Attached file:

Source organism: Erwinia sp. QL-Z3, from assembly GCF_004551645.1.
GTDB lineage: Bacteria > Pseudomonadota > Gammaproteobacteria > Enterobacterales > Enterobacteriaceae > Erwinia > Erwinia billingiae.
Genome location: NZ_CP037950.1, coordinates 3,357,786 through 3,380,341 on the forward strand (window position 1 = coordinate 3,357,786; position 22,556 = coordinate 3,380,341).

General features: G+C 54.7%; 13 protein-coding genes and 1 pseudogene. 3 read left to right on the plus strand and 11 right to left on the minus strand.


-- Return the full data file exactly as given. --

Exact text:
Source organism: Erwinia sp. QL-Z3, from assembly GCF_004551645.1.
GTDB lineage: Bacteria > Pseudomonadota > Gammaproteobacteria > Enterobacterales > Enterobacteriaceae > Erwinia > Erwinia billingiae.
Genome location: NZ_CP037950.1, coordinates 3,357,786 through 3,380,341 on the forward strand (window position 1 = coordinate 3,357,786; position 22,556 = coordinate 3,380,341).

General features: G+C 54.7%; 13 protein-coding genes and 1 pseudogene. 3 read left to right on the plus strand and 11 right to left on the minus strand.